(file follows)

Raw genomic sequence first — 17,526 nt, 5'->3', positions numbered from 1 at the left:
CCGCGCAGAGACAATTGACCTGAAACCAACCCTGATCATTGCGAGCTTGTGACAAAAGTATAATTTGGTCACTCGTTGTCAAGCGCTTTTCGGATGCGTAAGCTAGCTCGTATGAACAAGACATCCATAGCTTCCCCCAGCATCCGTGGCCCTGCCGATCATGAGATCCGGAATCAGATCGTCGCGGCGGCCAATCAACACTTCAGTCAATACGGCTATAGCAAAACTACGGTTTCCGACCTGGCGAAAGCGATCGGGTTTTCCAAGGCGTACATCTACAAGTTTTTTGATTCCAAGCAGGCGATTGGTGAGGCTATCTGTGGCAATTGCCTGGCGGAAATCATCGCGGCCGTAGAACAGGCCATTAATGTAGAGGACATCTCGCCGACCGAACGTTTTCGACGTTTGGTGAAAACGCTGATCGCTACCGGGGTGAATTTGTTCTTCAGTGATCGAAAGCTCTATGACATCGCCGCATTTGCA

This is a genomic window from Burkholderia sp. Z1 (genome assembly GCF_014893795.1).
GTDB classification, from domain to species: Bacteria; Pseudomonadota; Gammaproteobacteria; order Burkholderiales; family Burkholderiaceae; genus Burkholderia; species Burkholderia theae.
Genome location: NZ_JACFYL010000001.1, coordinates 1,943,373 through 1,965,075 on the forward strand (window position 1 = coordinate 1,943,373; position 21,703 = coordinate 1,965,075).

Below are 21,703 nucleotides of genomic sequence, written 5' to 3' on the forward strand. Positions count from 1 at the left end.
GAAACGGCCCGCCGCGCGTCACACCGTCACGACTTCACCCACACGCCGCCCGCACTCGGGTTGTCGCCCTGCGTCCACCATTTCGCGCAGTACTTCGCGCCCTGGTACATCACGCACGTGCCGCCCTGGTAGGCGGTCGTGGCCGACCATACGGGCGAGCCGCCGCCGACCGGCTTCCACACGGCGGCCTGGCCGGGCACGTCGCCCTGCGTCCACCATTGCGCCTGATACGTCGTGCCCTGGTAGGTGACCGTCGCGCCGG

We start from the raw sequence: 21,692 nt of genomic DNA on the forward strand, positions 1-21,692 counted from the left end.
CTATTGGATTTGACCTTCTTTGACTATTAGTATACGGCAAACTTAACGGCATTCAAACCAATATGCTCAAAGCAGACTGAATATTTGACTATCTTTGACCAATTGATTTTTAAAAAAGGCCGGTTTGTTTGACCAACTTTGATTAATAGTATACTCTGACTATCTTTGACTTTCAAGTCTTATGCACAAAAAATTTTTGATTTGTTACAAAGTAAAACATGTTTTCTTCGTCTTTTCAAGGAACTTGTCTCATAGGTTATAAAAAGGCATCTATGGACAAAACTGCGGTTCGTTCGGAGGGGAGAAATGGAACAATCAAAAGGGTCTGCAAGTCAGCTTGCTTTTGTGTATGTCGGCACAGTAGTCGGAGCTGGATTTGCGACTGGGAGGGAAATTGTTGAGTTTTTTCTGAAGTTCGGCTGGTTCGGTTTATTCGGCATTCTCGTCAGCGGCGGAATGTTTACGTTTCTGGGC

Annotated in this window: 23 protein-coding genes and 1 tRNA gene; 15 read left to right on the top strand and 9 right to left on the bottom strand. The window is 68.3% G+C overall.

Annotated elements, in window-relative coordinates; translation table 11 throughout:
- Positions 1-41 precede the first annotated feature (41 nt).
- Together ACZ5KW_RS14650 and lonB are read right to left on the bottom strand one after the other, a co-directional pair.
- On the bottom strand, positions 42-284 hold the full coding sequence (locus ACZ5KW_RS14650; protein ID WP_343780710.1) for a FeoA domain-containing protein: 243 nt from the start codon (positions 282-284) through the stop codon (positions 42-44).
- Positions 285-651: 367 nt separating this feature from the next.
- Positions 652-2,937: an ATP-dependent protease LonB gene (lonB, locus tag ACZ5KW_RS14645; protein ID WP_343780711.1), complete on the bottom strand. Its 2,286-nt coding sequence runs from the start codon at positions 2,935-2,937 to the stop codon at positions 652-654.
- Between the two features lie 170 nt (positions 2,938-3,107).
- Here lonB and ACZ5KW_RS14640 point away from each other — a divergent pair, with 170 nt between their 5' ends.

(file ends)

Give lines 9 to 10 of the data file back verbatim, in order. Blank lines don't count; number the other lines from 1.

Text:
CTATTGGATTTGACCTTCTTTGACTATTAGTATACGGCAAACTTAACGGCATTCAAACCAATATGCTCAAAGCAGACTGAATATTTGACTATCTTTGACCAATTGATTTTTAAAAAAGGCCGGTTTGTTTGACCAACTTTGATTAATAGTATACTCTGACTATCTTTGACTTTCAAGTCTTATGCACAAAAAATTTTTGATTTGTTACAAAGTAAAACATGTTTTCTTCGTCTTTTCAAGGAACTTGTCTCATAGGTTATAAAAAGGCATCTATGGACAAAACTGCGGTTCGTTCGGAGGGGAGAAATGGAACAATCAAAAGGGTCTGCAAGTCAGCTTGCTTTTGTGTATGTCGGCACAGTAGTCGGAGCTGGATTTGCGACTGGGAGGGAAATTGTTGAGTTTTTTCTGAAGTTCGGCTGGTTCGGTTTATTCGGCATTCTCGTCAGCGGCGGAATGTTTACGTTTCTGGGC

Annotated in this window: 23 protein-coding genes and 1 tRNA gene; 15 read left to right on the top strand and 9 right to left on the bottom strand. The window is 68.3% G+C overall.